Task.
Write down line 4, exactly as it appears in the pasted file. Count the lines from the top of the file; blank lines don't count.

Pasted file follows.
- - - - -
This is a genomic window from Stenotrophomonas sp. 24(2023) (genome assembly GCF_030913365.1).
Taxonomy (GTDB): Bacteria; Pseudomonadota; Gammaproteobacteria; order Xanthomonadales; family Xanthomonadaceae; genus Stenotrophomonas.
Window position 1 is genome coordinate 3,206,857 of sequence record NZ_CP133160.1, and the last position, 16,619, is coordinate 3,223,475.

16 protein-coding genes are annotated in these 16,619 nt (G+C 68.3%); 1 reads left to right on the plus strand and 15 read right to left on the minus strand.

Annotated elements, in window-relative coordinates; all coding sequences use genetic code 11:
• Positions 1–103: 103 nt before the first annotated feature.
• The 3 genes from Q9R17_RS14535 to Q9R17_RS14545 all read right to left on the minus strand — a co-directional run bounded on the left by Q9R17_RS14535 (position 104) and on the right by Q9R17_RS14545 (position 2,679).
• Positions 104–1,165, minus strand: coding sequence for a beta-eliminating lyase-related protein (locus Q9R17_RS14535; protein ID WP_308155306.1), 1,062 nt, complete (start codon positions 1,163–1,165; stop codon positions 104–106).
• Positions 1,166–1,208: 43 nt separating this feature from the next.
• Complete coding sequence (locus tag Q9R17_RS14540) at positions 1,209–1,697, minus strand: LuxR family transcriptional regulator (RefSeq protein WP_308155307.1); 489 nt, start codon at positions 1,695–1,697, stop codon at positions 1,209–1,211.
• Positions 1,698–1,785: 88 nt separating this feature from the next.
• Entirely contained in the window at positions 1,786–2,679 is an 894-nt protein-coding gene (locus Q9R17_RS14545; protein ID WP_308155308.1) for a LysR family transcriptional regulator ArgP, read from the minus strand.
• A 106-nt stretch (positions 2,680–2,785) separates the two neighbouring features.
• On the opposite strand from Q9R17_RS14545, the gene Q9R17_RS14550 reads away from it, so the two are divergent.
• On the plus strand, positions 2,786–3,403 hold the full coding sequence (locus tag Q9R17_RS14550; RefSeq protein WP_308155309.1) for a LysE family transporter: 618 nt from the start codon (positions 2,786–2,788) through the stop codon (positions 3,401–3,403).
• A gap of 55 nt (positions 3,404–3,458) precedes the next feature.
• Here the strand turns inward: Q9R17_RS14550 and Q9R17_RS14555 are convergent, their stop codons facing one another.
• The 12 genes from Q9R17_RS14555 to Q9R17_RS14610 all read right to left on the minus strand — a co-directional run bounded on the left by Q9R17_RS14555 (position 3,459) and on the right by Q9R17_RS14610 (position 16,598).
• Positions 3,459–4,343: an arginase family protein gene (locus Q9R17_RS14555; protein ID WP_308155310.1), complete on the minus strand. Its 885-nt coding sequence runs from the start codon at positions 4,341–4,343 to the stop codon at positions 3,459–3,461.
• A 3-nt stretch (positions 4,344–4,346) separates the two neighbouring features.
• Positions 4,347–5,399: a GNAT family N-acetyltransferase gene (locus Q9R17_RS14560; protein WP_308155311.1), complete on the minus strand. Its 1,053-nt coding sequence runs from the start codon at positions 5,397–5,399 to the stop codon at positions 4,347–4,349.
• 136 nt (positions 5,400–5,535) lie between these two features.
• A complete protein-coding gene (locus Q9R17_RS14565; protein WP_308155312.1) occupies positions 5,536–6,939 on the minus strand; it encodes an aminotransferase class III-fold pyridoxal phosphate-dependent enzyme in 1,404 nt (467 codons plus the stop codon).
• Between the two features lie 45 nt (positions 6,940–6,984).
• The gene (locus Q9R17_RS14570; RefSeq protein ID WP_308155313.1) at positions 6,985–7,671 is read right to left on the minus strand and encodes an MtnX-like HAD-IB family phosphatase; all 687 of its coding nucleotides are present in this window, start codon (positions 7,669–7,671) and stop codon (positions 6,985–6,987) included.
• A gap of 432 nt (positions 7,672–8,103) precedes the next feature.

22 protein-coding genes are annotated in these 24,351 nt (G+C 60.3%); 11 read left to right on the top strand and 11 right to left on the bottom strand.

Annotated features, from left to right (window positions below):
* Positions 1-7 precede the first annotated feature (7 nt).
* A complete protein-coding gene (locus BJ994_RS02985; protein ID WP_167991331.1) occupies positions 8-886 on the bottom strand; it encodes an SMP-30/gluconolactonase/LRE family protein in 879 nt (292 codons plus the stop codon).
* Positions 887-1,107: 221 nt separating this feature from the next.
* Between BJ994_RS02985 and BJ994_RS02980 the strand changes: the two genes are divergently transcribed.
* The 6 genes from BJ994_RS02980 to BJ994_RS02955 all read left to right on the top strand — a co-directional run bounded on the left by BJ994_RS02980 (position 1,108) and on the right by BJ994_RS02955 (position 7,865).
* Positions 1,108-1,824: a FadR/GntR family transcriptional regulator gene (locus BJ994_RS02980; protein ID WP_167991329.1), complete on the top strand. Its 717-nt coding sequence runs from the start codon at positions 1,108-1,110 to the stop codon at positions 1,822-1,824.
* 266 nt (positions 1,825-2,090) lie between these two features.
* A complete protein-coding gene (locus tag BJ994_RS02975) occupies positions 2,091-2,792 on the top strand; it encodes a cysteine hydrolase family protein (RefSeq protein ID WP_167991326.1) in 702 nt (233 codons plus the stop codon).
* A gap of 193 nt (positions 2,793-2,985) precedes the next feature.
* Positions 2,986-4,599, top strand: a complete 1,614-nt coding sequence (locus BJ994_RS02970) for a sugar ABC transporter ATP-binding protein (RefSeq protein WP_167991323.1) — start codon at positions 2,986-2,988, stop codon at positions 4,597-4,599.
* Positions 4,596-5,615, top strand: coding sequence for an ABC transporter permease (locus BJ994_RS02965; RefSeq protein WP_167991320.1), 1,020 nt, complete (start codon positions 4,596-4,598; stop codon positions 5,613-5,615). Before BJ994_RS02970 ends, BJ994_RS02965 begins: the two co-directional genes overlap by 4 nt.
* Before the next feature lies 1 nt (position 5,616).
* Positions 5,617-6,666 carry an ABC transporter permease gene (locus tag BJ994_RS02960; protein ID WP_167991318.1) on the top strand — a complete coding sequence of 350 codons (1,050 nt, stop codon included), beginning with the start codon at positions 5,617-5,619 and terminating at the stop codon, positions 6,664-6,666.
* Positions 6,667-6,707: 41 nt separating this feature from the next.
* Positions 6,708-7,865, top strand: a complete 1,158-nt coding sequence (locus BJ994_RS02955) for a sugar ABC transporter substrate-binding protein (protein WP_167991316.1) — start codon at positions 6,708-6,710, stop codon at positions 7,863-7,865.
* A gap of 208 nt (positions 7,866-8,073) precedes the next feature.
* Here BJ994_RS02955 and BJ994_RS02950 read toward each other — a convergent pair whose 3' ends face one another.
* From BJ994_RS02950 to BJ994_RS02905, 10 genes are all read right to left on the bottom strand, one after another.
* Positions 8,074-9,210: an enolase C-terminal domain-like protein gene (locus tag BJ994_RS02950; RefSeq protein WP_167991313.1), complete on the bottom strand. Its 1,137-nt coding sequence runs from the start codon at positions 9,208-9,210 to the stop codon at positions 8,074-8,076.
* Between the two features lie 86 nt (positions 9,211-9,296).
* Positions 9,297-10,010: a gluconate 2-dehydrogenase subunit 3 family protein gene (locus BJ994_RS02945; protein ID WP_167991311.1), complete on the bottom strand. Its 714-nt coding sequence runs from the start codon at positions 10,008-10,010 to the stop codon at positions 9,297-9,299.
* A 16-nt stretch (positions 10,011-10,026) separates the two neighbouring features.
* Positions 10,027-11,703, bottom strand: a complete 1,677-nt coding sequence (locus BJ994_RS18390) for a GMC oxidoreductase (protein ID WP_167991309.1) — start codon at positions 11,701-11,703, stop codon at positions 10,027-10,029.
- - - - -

16 protein-coding genes are annotated in these 16,619 nt (G+C 68.3%); 1 reads left to right on the plus strand and 15 read right to left on the minus strand.